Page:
noun, plural som·me·liers [suhm-uh l-yeyz; French saw-muh-lyey] /ˌsʌm əlˈyeɪz; French sɔ məˈlyeɪ/.
- sommerfeld, arnold johannes wilhelm,
Origin of sommelier
Examples from the Web for sommelier
A sommelier told me that his name for the family was “Rudinelli.”Napa’s Earthquake Is Not The Only Thing Shaking The Vineyards|Clive Irving|August 31, 2014|DAILY BEAST
Sommelier Jordan Salcito on why these are the ultimate wine books.'The Drops of God': Wine Books You Will Actually Want to Read|Jordan Salcito|January 19, 2014|DAILY BEAST
In the American sommelier community, until very recently, South African wines have remained largely an afterthought.Drink Like Nelson Mandela: South Africa’s Exciting New Wine|Jordan Salcito|December 14, 2013|DAILY BEAST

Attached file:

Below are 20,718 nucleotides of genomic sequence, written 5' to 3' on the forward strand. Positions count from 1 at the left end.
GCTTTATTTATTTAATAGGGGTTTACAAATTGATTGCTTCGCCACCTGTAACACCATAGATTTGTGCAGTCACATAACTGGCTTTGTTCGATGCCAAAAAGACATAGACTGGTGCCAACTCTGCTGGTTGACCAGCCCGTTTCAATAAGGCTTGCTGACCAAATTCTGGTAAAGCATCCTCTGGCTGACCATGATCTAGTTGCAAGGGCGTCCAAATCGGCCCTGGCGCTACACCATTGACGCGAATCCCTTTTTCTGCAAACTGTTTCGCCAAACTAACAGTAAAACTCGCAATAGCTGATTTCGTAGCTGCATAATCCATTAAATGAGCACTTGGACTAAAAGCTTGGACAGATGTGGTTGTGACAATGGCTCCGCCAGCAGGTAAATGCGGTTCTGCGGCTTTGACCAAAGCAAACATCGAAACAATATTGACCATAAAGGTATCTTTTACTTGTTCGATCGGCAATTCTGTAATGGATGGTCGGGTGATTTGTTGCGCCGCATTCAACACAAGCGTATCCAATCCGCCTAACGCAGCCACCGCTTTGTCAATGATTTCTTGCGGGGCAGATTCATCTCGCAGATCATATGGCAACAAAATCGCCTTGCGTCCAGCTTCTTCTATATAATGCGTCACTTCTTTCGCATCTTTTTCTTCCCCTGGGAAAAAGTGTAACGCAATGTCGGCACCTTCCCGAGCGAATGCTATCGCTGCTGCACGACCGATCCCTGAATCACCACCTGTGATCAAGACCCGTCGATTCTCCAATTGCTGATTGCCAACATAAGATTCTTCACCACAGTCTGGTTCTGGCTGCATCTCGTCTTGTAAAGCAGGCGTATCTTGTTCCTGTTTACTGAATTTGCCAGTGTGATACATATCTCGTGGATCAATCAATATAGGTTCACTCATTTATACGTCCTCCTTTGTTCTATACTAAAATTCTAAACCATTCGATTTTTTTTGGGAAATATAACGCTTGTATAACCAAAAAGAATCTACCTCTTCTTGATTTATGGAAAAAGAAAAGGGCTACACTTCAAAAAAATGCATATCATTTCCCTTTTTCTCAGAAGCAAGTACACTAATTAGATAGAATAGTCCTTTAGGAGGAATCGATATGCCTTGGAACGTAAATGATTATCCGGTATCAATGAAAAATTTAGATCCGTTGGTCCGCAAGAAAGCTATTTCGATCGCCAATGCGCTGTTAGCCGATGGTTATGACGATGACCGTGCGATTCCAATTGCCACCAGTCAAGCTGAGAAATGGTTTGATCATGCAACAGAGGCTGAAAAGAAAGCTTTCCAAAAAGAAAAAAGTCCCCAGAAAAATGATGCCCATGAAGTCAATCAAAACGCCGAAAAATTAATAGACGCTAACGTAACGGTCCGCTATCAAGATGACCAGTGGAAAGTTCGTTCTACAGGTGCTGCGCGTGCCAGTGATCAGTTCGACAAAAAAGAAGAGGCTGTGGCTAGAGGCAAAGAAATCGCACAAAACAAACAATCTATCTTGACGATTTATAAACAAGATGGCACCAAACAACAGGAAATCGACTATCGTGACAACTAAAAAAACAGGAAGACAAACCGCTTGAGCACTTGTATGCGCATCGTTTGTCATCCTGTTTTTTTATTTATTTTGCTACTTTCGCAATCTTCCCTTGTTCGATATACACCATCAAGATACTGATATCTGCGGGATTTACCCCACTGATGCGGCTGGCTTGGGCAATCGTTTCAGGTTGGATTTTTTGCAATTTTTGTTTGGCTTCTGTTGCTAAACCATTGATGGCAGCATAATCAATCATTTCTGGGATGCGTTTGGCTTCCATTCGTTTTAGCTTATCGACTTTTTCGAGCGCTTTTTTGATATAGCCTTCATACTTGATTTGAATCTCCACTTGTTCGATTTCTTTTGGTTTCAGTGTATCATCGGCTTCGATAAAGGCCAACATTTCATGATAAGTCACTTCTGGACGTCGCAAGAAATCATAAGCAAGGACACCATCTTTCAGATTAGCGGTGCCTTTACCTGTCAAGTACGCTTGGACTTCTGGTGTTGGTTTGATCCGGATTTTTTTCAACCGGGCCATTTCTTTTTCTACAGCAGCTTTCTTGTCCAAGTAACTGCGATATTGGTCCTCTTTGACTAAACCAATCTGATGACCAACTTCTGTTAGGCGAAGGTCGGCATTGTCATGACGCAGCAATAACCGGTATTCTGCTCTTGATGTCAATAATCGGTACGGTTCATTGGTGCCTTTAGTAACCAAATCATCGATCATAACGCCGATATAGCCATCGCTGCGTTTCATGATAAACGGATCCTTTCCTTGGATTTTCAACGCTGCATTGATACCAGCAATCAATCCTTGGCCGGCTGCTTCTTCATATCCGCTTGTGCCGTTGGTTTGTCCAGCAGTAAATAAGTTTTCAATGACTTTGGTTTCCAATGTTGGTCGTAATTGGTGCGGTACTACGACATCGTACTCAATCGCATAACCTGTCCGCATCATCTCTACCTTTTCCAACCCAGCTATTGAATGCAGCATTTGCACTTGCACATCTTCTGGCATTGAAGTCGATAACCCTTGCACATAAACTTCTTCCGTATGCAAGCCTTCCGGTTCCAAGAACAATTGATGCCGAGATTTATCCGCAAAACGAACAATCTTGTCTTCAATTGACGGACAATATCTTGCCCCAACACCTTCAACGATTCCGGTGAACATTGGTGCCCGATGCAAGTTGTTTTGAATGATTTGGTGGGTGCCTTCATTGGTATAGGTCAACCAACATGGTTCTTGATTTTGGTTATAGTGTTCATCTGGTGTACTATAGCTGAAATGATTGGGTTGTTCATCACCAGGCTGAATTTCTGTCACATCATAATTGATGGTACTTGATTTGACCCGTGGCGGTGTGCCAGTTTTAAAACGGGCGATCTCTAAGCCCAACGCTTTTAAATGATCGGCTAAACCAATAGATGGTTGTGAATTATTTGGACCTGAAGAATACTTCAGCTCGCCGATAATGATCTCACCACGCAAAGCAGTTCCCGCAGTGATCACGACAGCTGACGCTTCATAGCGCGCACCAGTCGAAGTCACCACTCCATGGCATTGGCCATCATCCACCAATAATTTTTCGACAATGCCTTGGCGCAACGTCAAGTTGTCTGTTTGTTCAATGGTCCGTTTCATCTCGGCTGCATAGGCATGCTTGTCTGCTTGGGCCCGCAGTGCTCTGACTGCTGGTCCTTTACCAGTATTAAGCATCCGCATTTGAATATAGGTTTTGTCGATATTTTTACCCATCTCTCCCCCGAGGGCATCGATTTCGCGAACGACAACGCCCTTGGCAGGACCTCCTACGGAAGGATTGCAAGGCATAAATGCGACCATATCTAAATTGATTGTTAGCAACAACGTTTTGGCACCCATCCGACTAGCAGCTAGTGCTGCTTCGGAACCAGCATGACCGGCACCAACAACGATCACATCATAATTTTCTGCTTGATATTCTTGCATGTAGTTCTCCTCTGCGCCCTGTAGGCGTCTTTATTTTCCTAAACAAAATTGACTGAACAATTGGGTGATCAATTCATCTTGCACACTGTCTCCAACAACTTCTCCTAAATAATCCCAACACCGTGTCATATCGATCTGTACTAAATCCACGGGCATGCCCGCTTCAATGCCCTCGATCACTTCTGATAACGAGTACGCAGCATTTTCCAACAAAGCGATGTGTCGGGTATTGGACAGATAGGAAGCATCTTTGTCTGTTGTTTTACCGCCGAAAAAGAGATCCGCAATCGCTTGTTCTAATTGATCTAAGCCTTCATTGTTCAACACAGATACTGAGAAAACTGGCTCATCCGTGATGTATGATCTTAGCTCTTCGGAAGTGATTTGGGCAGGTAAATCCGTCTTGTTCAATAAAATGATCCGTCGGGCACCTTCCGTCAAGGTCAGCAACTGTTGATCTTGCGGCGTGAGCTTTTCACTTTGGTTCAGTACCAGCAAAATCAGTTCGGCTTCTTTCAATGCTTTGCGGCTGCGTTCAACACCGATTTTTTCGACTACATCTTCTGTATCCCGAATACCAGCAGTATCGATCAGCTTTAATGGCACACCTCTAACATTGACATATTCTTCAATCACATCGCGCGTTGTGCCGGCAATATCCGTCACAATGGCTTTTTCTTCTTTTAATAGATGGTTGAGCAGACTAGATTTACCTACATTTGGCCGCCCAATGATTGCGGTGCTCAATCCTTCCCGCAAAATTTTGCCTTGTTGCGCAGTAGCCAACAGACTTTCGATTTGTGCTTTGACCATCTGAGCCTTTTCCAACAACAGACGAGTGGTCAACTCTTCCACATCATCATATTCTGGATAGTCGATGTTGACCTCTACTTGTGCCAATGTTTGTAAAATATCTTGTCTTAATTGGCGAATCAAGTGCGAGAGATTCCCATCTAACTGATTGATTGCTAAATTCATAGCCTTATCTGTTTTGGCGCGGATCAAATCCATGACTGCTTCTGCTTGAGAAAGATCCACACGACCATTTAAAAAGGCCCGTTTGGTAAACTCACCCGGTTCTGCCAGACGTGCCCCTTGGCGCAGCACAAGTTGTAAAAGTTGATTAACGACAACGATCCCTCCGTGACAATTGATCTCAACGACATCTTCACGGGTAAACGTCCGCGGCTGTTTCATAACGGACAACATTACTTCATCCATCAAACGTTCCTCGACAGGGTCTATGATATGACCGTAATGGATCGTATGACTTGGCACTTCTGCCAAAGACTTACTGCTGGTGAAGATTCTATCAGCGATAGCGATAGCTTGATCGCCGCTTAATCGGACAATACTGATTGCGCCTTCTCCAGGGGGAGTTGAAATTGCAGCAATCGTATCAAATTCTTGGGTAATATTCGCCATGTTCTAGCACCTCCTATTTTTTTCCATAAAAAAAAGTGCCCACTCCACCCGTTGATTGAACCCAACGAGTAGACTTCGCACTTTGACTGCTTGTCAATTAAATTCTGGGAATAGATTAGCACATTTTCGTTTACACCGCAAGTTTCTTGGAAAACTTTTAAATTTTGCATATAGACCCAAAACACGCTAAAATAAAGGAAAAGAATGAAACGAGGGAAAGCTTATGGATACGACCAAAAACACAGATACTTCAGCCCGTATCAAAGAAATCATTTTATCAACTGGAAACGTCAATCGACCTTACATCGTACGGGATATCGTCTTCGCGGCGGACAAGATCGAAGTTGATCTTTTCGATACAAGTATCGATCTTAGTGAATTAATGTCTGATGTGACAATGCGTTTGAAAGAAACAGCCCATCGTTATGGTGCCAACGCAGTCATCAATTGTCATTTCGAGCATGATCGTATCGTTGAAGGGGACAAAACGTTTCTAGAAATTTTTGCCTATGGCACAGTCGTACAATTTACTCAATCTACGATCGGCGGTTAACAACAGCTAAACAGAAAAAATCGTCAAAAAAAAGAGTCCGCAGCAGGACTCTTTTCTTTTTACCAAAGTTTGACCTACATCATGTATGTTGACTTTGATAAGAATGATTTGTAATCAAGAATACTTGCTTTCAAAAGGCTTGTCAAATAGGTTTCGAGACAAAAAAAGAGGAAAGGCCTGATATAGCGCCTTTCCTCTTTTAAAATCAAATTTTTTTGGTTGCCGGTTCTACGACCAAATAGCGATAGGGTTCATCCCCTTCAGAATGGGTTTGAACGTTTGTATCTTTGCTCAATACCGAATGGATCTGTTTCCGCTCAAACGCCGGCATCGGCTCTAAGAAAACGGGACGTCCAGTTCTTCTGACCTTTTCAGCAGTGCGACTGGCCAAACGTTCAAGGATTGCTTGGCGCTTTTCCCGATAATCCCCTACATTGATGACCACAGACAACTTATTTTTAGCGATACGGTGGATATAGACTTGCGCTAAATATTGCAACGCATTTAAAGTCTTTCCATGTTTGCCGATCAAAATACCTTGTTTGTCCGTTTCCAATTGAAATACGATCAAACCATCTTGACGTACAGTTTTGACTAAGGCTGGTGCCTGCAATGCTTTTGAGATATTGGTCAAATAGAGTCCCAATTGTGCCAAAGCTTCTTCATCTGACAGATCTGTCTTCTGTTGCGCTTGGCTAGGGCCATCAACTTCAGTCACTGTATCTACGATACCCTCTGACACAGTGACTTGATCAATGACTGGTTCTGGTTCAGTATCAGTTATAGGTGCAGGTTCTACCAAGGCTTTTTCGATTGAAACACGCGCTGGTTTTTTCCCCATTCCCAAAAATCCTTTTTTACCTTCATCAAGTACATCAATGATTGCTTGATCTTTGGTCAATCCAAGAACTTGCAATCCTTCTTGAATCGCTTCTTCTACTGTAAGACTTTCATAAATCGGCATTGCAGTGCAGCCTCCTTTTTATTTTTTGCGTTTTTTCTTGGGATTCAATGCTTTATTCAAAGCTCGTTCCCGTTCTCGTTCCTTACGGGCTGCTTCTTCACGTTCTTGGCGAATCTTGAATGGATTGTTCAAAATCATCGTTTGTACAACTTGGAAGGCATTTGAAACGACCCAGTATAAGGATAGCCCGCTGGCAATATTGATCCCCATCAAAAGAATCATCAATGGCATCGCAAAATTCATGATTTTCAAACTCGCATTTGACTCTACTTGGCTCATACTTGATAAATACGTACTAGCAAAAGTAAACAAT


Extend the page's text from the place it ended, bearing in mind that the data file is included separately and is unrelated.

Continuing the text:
You want the good stuff, and you want to sound like a sommelier when describing it to your hopelessly pedestrian company.
Guests enter the hall and check their coats at the coat check and check their wines with a sommelier.
And when the sommelier attempted to help him with the wine, he was elbowed vigorously.Visionaries|James Huneker
She caught the hand with which he was signalling to the sommelier.The Glimpses of the Moon|Edith Wharton
He had a professional talk with the sommelier while waiting for the soup, then settled down to enjoy his meal.Deathworld|Harry Harrison
Word Origin for sommelier
wine waiter, 1889, from French sommelier "a butler," originally an officer who had charge of provisions (13c.), from somme "pack" (12c.), from Vulgar Latin *salma, corruption of sagma "a pack-saddle," later the pack on the saddle (Isidore of Seville). Also borrowed in 16c.